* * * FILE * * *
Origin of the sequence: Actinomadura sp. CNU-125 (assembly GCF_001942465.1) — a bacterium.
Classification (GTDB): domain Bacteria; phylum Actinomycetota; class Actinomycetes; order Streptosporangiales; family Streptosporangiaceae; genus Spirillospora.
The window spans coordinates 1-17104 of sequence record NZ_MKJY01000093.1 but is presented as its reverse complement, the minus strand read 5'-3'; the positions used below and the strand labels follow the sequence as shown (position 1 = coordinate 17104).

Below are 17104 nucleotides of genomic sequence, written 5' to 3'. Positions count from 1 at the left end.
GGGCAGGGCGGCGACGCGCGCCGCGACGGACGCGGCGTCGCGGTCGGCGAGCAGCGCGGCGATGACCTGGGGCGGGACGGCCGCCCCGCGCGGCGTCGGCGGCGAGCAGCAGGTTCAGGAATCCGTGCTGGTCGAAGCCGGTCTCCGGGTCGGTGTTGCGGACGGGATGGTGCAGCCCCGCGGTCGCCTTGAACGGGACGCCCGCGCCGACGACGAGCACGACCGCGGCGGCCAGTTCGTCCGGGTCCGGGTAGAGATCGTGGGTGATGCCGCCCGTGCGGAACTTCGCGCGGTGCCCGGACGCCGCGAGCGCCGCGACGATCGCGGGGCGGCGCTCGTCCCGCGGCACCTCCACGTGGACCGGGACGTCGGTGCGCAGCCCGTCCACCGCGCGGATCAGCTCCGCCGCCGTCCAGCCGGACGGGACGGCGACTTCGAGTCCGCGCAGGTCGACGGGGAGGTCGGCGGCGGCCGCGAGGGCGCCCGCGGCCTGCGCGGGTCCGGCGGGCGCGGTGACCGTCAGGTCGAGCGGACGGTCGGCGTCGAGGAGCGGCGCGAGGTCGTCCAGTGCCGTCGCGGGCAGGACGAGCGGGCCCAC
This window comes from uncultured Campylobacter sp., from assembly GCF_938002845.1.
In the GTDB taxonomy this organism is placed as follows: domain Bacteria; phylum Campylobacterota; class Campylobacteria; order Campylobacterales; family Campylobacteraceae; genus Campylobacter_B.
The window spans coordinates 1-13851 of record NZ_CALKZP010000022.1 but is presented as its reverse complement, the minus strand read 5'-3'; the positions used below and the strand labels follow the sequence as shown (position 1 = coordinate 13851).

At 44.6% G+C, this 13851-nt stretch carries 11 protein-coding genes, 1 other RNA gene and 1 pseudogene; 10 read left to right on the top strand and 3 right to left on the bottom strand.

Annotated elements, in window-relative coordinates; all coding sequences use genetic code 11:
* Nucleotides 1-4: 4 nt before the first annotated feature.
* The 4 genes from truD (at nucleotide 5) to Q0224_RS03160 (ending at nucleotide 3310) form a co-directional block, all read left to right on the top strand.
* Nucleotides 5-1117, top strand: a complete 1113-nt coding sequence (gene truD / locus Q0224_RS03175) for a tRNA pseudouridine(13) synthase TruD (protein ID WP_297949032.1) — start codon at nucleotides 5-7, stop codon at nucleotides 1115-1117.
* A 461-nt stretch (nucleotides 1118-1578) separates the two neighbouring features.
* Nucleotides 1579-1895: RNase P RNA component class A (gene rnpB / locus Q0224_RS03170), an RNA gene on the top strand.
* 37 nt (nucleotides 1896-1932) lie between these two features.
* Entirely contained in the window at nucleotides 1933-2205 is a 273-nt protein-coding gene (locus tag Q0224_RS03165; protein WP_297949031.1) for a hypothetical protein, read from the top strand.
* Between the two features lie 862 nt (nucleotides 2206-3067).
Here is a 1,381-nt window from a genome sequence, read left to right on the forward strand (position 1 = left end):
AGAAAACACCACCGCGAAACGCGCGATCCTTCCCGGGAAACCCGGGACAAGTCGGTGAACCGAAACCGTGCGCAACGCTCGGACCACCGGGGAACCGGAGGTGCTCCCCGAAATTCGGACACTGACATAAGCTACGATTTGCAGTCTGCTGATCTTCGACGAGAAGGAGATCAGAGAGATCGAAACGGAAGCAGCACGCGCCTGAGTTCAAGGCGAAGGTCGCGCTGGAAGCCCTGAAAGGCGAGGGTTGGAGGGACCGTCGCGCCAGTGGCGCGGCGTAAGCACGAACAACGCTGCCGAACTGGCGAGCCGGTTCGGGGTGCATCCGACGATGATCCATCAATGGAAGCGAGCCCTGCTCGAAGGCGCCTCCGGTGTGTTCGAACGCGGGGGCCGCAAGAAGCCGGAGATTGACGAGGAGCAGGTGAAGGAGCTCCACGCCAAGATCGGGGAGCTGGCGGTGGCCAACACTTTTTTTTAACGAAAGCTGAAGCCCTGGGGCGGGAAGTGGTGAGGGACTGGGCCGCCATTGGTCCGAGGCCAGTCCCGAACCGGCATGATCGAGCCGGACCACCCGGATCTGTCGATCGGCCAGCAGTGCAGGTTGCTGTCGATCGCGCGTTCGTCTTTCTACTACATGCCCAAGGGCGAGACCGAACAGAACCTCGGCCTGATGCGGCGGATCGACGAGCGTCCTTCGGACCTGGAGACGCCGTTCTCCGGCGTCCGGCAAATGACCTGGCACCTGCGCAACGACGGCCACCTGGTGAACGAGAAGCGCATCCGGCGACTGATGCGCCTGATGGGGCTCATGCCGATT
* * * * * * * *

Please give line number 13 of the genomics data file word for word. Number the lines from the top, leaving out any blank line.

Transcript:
* Nucleotides 5-1117, top strand: a complete 1113-nt coding sequence (gene truD / locus Q0224_RS03175) for a tRNA pseudouridine(13) synthase TruD (protein ID WP_297949032.1) — start codon at nucleotides 5-7, stop codon at nucleotides 1115-1117.